Toronto, of late, has been sprouting fashionable neighbourhoods in the unlikeliest places, as real-estate prices push trendsters farther afield. There was a time, in living memory, when Ossington Avenue was a strip of wine wholesalers, car mechanics and restaurant supply stores. There was nary a red-lit boîte to be seen; the only music thumping on the street came from a passing car, gliding along a cushion of purple neon ground lights. Now, of course, that's all changed, and the streets are clogged of a weekend with gawkers and good-time kids wanting to be where the action is. Businesses catering to the demographic have begun metastasizing onto Dundas Street West, a shift that even five years ago would have seemed unthinkable.
A city neighbourhood grows in stages: First the coffee shops and cafés move in, then come the chefs. Suddenly, people from all over the city are visiting new parts of town and spending money there. Here is a look at some restaurants that were the catalyst for big change in their respective 'hoods.
Leslieville & Riverdale
Gio Rana's Really Really Nice Restaurant
1220 Queen St. E.
This Italian joint brought rustic class to a strip that had embraced the former too heartily and forgotten the latter completely. Says owner Gio Rana, "I was looking at the space here and lots of people thought I was out of my mind. It was a very rough area. But after we opened, people thanked me for increasing their property value." A chef named Edward Levesque came in one day looking for a job. Mr. Rana told him to open his own place and Edward Levesque's Kitchen was born. A few years later and Patrick McMurray started smoking Irish salmon over peat moss at Ceili Cottage, followed shortly by Lynn Crawford and Lora Kirk dishing up luxe comfort food at Ruby Watchco. Now first-time restaurateur Richard Henry has opened a bistro, Le Rossignol and gastro-pub, Le Canard Mort, a few blocks away.
mcewan in the Shops at Don Mills
38 Karl Fraser Rd.
Not a restaurant or a bar, but a grocery store in a mall. Much more than the sum of its parts, this collaboration between Cadillac-Fairview and Mark McEwan has changed the face of Canada's model modernist community. Fabricca's Chef, Rob LeClair, was excited to get in on the scene early, joining other restaurants already in place, Linda, Joey and Glow. "The population out here is so under-serviced," he says, adding, "It would be great to be part of the buzz that starts a revolution, that would be really exciting."
With two new condo towers going up, four-bedroom bungalows selling for less than $500,000 and a team of crack chefs from Mr. McEwan's ranks behind the stoves at Fabricca and the eponymous grocery store, expect to see big changes in the next few years.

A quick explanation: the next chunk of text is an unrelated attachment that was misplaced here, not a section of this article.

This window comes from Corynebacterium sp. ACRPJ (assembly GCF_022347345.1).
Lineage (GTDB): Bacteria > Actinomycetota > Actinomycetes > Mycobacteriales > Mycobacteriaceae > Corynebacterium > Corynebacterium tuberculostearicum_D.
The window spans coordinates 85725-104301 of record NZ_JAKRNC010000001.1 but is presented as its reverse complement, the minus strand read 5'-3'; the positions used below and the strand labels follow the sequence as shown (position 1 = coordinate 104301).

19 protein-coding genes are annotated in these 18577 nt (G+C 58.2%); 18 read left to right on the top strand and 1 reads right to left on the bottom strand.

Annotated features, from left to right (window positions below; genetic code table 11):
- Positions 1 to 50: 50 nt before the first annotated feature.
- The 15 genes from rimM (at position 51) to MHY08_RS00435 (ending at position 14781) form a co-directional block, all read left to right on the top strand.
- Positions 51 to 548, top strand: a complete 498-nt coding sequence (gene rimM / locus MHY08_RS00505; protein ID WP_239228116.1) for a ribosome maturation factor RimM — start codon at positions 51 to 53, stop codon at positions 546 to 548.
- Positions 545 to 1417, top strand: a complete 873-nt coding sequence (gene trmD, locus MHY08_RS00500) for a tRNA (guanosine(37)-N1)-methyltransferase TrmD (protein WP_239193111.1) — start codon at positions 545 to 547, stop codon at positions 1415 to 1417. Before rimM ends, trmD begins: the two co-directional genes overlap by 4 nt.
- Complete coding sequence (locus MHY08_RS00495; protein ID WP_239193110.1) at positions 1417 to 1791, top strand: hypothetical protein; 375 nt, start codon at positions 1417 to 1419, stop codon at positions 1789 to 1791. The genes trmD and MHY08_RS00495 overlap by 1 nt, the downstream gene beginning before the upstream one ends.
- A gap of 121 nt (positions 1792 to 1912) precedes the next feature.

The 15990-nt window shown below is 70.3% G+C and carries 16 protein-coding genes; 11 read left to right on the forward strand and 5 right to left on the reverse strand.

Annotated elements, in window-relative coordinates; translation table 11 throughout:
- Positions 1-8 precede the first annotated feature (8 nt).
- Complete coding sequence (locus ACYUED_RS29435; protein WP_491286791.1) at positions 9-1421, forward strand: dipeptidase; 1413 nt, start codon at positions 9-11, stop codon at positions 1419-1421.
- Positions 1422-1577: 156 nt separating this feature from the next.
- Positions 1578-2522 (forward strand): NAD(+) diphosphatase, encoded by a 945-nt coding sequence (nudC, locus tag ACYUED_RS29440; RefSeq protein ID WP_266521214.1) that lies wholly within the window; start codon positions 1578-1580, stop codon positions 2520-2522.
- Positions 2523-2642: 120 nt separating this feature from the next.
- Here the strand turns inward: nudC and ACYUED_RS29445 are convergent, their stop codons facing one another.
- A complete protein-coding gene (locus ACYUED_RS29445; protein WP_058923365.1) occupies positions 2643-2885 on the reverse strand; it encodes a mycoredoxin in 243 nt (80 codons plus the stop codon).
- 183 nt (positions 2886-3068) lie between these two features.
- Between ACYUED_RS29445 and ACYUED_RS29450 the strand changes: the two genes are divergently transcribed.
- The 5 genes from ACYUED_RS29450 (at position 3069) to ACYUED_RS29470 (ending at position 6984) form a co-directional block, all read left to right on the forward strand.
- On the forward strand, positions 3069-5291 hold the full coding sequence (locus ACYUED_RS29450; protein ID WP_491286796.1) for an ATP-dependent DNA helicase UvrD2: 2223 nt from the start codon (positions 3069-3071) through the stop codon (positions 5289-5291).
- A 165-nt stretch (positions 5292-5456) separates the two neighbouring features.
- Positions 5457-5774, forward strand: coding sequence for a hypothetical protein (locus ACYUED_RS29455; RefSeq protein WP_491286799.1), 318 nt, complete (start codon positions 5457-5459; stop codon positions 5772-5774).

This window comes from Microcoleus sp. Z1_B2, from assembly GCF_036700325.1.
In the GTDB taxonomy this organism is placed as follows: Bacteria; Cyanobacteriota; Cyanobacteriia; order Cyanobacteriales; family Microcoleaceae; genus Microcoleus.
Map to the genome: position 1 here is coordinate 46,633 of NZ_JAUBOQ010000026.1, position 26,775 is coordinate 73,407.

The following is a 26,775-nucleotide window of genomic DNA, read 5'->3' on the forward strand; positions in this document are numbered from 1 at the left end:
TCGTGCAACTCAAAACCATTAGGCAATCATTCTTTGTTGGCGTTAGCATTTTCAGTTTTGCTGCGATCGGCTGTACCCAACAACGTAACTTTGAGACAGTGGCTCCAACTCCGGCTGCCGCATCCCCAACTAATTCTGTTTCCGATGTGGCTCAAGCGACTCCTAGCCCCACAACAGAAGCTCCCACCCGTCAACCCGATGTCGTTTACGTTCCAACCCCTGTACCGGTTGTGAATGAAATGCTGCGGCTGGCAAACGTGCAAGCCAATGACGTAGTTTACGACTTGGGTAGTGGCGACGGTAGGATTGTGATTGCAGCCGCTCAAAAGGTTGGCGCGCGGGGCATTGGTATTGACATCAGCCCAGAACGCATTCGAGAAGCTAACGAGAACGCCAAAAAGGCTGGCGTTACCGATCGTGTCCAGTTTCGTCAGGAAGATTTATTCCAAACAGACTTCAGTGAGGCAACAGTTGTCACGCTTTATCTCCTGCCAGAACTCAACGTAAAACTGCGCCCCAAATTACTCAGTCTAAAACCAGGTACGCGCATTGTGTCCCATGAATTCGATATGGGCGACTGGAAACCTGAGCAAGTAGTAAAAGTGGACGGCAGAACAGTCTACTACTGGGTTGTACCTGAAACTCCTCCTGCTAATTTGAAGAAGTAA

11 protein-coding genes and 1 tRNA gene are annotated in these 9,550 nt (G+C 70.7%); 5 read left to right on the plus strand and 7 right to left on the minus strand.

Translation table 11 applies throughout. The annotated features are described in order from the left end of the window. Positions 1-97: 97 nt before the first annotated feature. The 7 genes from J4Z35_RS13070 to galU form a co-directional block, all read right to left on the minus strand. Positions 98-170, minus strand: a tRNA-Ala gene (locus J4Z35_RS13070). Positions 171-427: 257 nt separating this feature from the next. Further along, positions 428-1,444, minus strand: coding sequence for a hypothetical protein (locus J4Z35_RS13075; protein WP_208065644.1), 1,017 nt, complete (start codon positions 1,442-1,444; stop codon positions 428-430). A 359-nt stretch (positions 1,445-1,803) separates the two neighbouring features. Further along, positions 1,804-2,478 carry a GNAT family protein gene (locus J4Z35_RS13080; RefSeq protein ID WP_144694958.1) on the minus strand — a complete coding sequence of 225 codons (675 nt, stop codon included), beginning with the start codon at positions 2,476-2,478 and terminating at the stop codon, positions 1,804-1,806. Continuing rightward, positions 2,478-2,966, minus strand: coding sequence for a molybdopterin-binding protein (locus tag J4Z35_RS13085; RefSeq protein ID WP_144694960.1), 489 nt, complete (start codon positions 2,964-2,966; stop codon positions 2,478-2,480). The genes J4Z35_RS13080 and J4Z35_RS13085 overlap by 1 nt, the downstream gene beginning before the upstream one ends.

Cool Hand of A Girl
2804 Dundas St. W.
Lunchy, brunchy joints such as Cool Hand of a Girl have paved the way for the Beet Organic Café, Crema Coffee Co., the Junction Eatery, Littlefish and Junction Fromagerie and they are slowly changing the unkempt feel of this part of town. Grocer Digs Dorfman, owner of The Sweet Potato, has watched the progress. "In 2008 it was still quite seedy, there was no foot traffic." He hopes to see what has happened to the Leslieville restaurant scene happen here. "We need some more restaurants. With those, the neighbourhood will really blossom."
1564 Queen St. W.
2007: Enter Mark Cutrara, a young chef nobody had heard of, but one with an ace up his bloodstained sleeve. A stint working at the Healthy Butcher, breaking down whole beasts, had planted a seed in his carnivorous brain - he was ready to hang up a shingle and bring Tamworth lardo to the masses.
Soon, Mr. Cutrara was wowing Parkdale with plates of lamb sweetbreads and pig snouts. Zoomers, hipsters and foodies braved the crackheads to line up for his ever-changing chalkboard menu. The strip was shortly hit in quick succession with the opening of Local Kitchen, Yummy Stuff and Parts & Labour. "We've had customers come in and thank us for opening in this area. There was nothing here before," says Michael Sangregorio, owner of Local Kitchen and now Bar Salumi with chef Fabio Bondi. EnRoute named Local Kitchen one of the best restaurants in Canada.
Ossington & Dundas
Sweaty Betty's, 13 Ossington Ave., 416-535-6861, 2004.
Black Hoof, 923 Dundas St., 416-551-8854, 2009.
Betty's magic 'it' factor was a hit with the American Apparel crowd from Day 1. Says owner Pol Christo-Williams, "This was a ghost town lit up with the occasional shooting." He saw the bars such as Crooked Star and the Dakota Tavern open; the restaurants soon followed. "This street is awesome now. I haven't had a break-in for two or three years."
Max Rimaldi opened Pizzeria Libretto at 221 Ossington Ave. in '08. "I had lived in this area for a long time. When Foxley and Delux opened, I saw it slowly turning into a restaurant-friendly strip."
He is looking to open more locations. "I've been offered spaces in commercial malls but we need a neighbourhood. Like Queen East, it has that intangible 'something' we're looking for."
Around the corner, on Dundas, Grant van Gameren took the charcuterie revolution to eleven and decided to let them eat cake - sticky toffee pig's blood cake - at the Black Hoof and the soon-to-be-opened Black Hoof and Company. The neighbourhood is now home to Enoteca Sociale, Brockton General, the Atlantic, Campagnolo, Provenance Cuisine and the insanely popular Porchetta & Co.
"This is going to be the next Ossington but without the bars, more food-focused," says Porchetta & Co.'s chef-owner, Nick auf der Mauer.
Special to The Globe and Mail